Compartment Fire Behavior Blog Anniversary!

Just over a year ago I had the idea to develop a blog focused on compartment fire behavior and firefighting. A bit of work on the technology side and I made my introductory post on 8 August 2008. That month the CFBT-US web site had 2900 page views, this past July the page view count was in excess of 24,000 with 4400 unique readers. While this is not a huge readership in terms of the total number of firefighters in the world who have English as a language, it shows significant growth.


At the start of this adventure, I set a goal to post twice weekly (Monday and Thursday mornings) and for the most part have managed to keep this schedule. Dominant themes have included:

  • Reviews of books, training programs, magazine/journal articles, and conference presentations
  • Case studies based on National Institute for Occupational Safety and Health (NIOSH) and agency reports on significant incidents, injuries, and fatalities
  • An ongoing series of posts examining the B-SAHF (building, smoke, air track, heat, and flame) organizing scheme for fire behavior indicators and reading the fire
  • B-SAHF video and photo based exercises in reading and interpreting B-SAHF indicators to predict likely fire behavior and the impact of tactical operations
  • Examination of extreme fire behavior phenomena such as flashover, backdraft, smoke explosion, and flash fire with an emphasis on understanding the underlying causes and influence of tactical operations on fire dynamics
  • Discussion of research on positive pressure ventilation and wind driven fires conducted by the National Institute for Standards and Technology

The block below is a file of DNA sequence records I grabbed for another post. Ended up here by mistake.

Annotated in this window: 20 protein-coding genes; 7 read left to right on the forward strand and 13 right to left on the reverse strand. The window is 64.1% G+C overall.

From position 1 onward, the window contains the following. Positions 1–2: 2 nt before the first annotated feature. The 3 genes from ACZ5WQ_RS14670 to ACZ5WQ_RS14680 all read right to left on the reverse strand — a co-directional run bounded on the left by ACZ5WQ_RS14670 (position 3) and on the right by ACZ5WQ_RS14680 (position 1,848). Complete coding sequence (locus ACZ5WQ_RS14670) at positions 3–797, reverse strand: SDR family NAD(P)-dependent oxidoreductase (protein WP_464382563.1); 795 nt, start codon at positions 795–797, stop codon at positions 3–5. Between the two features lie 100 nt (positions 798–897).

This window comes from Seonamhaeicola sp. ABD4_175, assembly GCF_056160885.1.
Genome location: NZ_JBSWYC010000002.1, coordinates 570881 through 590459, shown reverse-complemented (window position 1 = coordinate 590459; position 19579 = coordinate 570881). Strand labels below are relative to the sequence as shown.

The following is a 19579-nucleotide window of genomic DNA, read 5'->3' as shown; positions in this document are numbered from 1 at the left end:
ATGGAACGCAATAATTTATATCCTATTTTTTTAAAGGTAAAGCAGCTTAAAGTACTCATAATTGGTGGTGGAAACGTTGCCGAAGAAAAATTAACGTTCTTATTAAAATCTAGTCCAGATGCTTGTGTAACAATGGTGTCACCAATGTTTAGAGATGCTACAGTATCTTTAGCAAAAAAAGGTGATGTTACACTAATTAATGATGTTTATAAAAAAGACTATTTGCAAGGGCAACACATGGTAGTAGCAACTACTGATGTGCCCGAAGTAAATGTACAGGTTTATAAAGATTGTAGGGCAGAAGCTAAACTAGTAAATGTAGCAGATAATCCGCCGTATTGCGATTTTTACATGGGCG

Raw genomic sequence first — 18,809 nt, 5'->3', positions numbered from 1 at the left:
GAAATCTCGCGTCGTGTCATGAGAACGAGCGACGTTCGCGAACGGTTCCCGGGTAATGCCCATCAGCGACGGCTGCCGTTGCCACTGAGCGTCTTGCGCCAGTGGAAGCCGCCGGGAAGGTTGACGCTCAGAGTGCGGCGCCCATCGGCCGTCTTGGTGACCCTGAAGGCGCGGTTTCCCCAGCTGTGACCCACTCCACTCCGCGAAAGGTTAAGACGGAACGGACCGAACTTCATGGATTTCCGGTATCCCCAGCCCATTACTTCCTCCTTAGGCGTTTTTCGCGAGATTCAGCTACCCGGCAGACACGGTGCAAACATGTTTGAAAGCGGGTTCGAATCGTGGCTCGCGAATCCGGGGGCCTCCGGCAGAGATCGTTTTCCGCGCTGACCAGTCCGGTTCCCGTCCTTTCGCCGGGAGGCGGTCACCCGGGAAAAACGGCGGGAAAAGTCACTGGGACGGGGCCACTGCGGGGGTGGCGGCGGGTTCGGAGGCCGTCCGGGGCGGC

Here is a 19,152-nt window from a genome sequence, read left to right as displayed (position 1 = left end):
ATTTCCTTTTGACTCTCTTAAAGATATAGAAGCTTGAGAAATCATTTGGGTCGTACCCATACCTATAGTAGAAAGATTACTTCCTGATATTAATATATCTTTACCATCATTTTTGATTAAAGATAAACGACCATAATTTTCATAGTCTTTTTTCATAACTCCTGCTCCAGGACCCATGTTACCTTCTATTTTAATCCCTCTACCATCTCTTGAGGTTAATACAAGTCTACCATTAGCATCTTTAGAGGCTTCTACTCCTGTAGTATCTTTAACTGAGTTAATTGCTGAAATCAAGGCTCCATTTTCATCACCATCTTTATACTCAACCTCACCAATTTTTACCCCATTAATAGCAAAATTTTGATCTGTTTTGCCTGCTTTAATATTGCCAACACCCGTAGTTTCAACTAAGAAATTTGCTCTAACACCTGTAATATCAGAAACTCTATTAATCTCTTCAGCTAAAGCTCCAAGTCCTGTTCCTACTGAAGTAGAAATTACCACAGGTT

• Identification of the potential learning opportunity presented by systematic investigation of near miss, injury, and fatality incidents
  • Discussion of the importance of deliberate practice and the concept of the need for 10,000 hours to master your craft

Hopefully you have found these posts useful in developing your understanding of compartment fire behavior or have motivated you to take action and share your knowledge of our profession with others. I have benefited greatly from the thought process and effort of writing on a regular and systematic basis.

As a reference, I have prepared a printer friendly Compartment Fire Behavior Blog Index in portable document format (PDF) which includes the date, title, URL, and brief synopsis of post content.

I Need Your Help

Your comments and feedback are important to making the Compartment Fire Behavior Blog better. If I write something that you do not agree with or think that a concept could be expressed more clearly, please comment or question!

The Way Forward

I am currently working on a loose editorial calendar to help guide my writing over the next year. Several important themes will continue:

  • Case studies and lessons learned
  • Reading the fire and B-SAHF exercises
  • Practical fire dynamics
  • Review of books, magazine/journal articles
  • Fire control and tactical ventilation

If there are topics you think should be on the list, please provide your input as a comment on this post.